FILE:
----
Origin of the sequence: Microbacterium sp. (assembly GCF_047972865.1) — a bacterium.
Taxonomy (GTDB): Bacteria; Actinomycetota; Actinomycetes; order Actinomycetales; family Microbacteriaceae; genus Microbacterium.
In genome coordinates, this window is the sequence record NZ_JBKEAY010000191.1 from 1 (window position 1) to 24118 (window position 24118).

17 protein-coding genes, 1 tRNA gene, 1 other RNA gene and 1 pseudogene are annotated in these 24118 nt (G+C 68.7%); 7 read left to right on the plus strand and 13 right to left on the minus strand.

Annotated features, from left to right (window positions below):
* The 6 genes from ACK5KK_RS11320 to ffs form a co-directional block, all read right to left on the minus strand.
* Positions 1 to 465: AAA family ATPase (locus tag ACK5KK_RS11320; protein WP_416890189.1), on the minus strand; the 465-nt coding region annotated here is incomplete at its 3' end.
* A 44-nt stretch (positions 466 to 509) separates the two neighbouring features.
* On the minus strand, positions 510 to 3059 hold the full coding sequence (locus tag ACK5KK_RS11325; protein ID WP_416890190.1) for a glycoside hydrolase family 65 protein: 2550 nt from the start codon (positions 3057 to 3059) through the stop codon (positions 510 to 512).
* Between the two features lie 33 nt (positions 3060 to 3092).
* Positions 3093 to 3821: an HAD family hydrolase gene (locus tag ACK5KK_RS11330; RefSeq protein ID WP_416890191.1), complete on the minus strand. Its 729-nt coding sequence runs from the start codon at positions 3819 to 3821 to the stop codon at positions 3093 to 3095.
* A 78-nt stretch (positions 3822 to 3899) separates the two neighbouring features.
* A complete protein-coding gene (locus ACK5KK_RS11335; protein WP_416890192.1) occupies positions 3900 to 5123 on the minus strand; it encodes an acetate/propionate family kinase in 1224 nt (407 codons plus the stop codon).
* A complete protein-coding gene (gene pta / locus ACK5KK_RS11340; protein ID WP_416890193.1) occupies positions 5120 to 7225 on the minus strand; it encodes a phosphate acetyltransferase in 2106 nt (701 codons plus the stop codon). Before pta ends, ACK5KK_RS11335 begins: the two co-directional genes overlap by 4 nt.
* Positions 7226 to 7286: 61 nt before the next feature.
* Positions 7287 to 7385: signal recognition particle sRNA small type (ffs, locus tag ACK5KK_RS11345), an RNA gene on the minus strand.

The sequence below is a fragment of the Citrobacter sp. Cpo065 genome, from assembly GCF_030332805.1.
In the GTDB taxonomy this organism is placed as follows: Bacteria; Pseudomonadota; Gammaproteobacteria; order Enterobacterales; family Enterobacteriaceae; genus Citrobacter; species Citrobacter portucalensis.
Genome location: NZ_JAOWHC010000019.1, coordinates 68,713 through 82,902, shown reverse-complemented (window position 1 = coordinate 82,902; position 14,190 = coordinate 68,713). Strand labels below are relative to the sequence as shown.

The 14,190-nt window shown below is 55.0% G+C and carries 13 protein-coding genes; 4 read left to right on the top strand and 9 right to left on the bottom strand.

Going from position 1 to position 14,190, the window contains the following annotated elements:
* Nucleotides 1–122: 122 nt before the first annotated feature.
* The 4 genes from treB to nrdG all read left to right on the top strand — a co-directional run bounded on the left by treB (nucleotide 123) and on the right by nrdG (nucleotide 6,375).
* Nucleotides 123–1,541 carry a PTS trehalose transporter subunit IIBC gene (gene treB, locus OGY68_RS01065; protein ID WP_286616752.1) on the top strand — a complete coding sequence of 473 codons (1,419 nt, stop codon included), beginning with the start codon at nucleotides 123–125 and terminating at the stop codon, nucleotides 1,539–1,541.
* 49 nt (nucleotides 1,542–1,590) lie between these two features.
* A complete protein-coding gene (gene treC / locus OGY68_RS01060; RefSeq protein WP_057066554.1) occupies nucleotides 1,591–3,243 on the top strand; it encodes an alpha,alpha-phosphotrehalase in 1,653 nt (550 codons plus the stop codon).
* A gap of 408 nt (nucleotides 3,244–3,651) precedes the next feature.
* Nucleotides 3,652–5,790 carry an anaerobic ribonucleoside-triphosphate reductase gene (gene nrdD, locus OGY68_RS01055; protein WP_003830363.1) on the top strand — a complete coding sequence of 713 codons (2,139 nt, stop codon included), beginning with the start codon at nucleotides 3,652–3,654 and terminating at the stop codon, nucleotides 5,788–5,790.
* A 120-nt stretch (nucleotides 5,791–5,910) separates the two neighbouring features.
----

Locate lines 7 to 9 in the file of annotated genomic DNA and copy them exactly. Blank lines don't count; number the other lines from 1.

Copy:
* Positions 1 to 465: AAA family ATPase (locus tag ACK5KK_RS11320; protein WP_416890189.1), on the minus strand; the 465-nt coding region annotated here is incomplete at its 3' end.
* A 44-nt stretch (positions 466 to 509) separates the two neighbouring features.
* On the minus strand, positions 510 to 3059 hold the full coding sequence (locus tag ACK5KK_RS11325; protein ID WP_416890190.1) for a glycoside hydrolase family 65 protein: 2550 nt from the start codon (positions 3057 to 3059) through the stop codon (positions 510 to 512).